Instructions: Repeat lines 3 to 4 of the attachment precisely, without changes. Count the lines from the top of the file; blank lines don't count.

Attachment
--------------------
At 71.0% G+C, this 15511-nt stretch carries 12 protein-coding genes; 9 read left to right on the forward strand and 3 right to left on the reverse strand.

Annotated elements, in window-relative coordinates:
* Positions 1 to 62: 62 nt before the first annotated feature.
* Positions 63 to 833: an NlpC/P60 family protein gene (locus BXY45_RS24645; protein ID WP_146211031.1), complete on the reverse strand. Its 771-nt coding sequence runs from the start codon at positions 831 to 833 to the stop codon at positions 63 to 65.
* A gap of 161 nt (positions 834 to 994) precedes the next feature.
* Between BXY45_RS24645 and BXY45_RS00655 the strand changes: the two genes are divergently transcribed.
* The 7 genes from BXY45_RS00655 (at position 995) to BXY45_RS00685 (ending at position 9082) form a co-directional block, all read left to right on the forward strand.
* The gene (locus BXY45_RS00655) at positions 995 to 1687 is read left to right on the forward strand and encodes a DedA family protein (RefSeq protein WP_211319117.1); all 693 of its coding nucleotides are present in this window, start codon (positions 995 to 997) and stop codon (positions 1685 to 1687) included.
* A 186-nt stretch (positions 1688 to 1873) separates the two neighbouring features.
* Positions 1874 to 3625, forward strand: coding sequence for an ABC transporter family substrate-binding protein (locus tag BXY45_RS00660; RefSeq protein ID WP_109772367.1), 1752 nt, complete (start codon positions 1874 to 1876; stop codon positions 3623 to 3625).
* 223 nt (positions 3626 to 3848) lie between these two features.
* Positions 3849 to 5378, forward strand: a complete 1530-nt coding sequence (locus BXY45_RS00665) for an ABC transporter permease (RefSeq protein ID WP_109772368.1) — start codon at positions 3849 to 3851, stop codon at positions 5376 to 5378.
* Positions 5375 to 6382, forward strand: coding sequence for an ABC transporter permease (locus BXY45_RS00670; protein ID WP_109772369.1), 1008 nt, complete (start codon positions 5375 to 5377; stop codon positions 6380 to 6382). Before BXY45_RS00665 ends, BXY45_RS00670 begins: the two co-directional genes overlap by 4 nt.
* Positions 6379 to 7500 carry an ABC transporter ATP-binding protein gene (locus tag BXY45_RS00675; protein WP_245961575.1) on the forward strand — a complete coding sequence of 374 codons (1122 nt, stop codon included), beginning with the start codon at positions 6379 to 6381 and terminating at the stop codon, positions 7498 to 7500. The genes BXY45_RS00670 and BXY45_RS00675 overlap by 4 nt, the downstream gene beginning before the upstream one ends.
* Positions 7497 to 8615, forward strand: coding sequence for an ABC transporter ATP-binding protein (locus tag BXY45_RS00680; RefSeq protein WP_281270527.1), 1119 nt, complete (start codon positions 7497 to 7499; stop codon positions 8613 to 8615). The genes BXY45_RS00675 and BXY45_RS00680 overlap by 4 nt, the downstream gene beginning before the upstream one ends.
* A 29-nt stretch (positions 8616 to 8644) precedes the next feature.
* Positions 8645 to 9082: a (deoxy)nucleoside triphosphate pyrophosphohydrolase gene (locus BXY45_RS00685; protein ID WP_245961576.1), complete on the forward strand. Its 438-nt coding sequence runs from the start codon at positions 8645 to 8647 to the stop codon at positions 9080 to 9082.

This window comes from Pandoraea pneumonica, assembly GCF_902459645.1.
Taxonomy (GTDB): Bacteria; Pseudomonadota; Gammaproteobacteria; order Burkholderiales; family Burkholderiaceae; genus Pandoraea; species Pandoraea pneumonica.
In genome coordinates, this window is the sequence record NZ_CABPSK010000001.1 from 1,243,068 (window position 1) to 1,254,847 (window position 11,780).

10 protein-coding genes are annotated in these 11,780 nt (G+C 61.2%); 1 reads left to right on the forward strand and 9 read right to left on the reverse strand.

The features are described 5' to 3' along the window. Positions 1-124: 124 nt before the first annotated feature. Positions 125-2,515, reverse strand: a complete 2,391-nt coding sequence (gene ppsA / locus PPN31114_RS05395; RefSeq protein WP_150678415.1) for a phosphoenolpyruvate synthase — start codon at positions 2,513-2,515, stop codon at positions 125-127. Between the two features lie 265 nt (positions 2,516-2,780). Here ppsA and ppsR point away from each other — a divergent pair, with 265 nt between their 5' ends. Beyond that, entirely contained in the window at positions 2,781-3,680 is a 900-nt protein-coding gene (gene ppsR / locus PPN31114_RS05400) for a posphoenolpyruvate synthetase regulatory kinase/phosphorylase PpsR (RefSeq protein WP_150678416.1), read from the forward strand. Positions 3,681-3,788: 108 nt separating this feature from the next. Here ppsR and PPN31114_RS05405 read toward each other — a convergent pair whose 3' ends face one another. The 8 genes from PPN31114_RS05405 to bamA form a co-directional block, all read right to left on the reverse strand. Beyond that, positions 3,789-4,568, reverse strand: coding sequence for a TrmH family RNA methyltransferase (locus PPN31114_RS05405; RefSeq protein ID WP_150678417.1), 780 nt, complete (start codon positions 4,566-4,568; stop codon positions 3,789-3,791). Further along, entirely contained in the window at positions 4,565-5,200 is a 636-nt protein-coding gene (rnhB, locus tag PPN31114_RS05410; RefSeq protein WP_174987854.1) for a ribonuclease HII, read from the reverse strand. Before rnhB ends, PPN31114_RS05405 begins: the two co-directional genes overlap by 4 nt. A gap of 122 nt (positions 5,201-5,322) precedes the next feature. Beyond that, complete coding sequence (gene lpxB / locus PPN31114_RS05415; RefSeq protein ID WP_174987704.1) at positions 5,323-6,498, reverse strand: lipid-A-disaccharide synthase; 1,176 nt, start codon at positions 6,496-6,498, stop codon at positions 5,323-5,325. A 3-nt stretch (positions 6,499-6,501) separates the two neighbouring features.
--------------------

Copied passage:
* Positions 1 to 62: 62 nt before the first annotated feature.
* Positions 63 to 833: an NlpC/P60 family protein gene (locus BXY45_RS24645; protein ID WP_146211031.1), complete on the reverse strand. Its 771-nt coding sequence runs from the start codon at positions 831 to 833 to the stop codon at positions 63 to 65.